DALY: League’s salary-cap smackdown is proof that there’s no ‘I’ in N-F-L

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If Dan Snyder hadn’t filed a grievance against the NFL, Washington Redskins fans might have filled out the paperwork themselves. They might even have occupied Park Avenue, where the league makes its high-rise home.

Two weeks later, the Twitterverse is still teeming with rage — and no small amount of incredulity — that the Redskins have been hit with a $36 million salary-cap penalty because of the way they structured contracts during the uncapped 2010 season. It’s a conspiracy, the fans say. It’s collusion. It just isn’t fair.

Fair? Let me tell you about fair, because that’s one of the things that seems to have been lost in this discussion — the great lengths the NFL goes to to level the playing field for all of its franchises, to make sure all of them have a chance win the grand prize.

It’s the cornerstone of the league — and has been for some time, much longer than it’s been a byword in other sports. In the NFL, the motto isn’t: Every man for himself. It’s: We’re only as strong as our weakest member. That’s why the draft was instituted in 1936, nearly three decades before baseball had one. It’s also why the NFL was the first to share its television revenue (1962), the first to test for steroids (1987) and the first to have a salary cap that wasn’t ridden with loopholes (1994).

Leaguethink, it’s been called, and it’s made the NFL the most successful enterprise in sports history. According to Forbes magazine, “the average team is now worth $1.04 billion.” TV ratings, meanwhile, are off the charts. And a lot of it is because, on any given Sunday or in any given year, any club can win, even the small-market Green Bay Packers.

The Redskins, as we’re all tired of being reminded, haven’t been to the Super Bowl in 20 years. In that time, though, 22 other teams have gone, and five more have — unlike the Redskins — reached the conference title game. The NFL is the epitome of competitive balance. Or to put it another way: In baseball you have the Pittsburgh Pirates, and in football you have the Pittsburgh Steelers. If an NFL club loses season after season, it isn’t because the deck is stacked against it; it’s because it doesn’t have the slightest idea what it’s doing.

But the league counts on its owners to be able to see beyond their own luxury boxes, to understand that when the greater good is put first, everybody benefits. Take the pooling of television money. Who had more to lose by evenly dividing the pie than the Mara family, whose New York Giants franchise is in the largest TV market? The Maras could have resisted the notion of sharing and, instead, followed the baseball Yankees’ model of World Domination. But if they had, would the NFL be what it is today, or would it be some lesser version overrun by a handful of big-market bullies?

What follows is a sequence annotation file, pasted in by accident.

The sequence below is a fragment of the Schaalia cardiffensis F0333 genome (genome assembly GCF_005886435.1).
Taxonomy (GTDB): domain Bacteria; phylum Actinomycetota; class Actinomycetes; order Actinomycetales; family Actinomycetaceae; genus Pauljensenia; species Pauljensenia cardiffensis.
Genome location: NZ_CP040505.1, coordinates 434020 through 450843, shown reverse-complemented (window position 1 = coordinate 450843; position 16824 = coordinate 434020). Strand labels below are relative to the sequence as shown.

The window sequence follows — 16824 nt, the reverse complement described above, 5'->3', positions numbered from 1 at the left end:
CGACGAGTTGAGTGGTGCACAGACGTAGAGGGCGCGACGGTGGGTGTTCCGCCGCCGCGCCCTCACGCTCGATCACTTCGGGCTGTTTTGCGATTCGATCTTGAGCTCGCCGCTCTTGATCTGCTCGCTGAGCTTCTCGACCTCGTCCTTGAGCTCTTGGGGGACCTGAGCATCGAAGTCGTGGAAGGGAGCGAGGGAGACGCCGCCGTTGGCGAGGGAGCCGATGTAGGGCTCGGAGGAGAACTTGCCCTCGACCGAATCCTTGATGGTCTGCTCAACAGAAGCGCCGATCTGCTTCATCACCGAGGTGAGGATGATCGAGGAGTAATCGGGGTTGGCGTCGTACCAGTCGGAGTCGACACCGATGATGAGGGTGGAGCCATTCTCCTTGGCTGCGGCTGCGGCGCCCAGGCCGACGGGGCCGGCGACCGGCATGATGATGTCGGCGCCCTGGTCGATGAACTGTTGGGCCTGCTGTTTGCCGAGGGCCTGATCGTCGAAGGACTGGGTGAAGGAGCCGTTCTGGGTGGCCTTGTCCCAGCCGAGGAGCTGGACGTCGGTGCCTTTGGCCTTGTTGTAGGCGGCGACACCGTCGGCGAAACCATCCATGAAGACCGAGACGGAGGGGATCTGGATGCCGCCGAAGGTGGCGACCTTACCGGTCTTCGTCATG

So the Redskins aren’t getting much sympathy from the Giants’ John Mara, chairman of the Management Committee that took away their cap dollars. Indeed, Mara is feeling betrayed that Snyder and Dallas’ Jerry Jones, who also was punished, couldn’t behave themselves for a single uncapped year, couldn’t resist the urge to put themselves before the league. What, you don’t think other clubs, clubs with an average value of $1 billion, couldn’t have written checks for $21 million and $15 million if they’d wanted to game the system (as the Redskins did with Albert Haynesworth and DeAngelo Hall)?

Let’s face it, there was a certain amount of desperation in what Snyder and Jones did. After all, the Redskins, as previously stated, haven’t made the NFL’s Final Four since the 1991 season, and the Cowboys haven’t gotten that far since ‘95. So they jumped on the opportunity, even though the league discouraged it, to front-load contracts during the uncapped year. It was a major part of their rebuilding strategy (and, in Dan’s case, the latest in a succession of shortcuts that never seem to get the club anywhere).

It’ll all come out in the arbitration hearing, presumably. For instance, is the league really guilty of collusion? Did it really tell teams to keep their spending down? Or did it merely tell them not to seek advantage by loading cap dollars into the uncapped year? Big difference there.

There was nothing, certainly, to prevent the Redskins from spreading the payments to Haynesworth and Hall over a longer period of time. But for Dan Snyder, it wasn’t about fairness. It was about what was best for him. And the NFL didn’t get to be the NFL by putting individual self-interest ahead of collective goals.

Finally, there’s this whole idea that something got taken away from the Redskins. But is that what really happened? Or did the league simply say: “You’ve already spent this $36 million. We just aren’t going to let you spend it twice”? If it’s the latter, then the “penalty” isn’t quite as harsh as it’s been portrayed, is it?

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About the Author
Dan Daly

Dan Daly

Dan Daly has been writing about sports for the Washington Times since 1982. He has won numerous national and local awards, appears regularly in NFL Films’ historical features and is the co-author of “The Pro Football Chronicle,” a decade-by-decade history of the game. Follow Dan on Twitter at @dandalyonsports –- or e-mail him at ddaly@washingtontimes.com.

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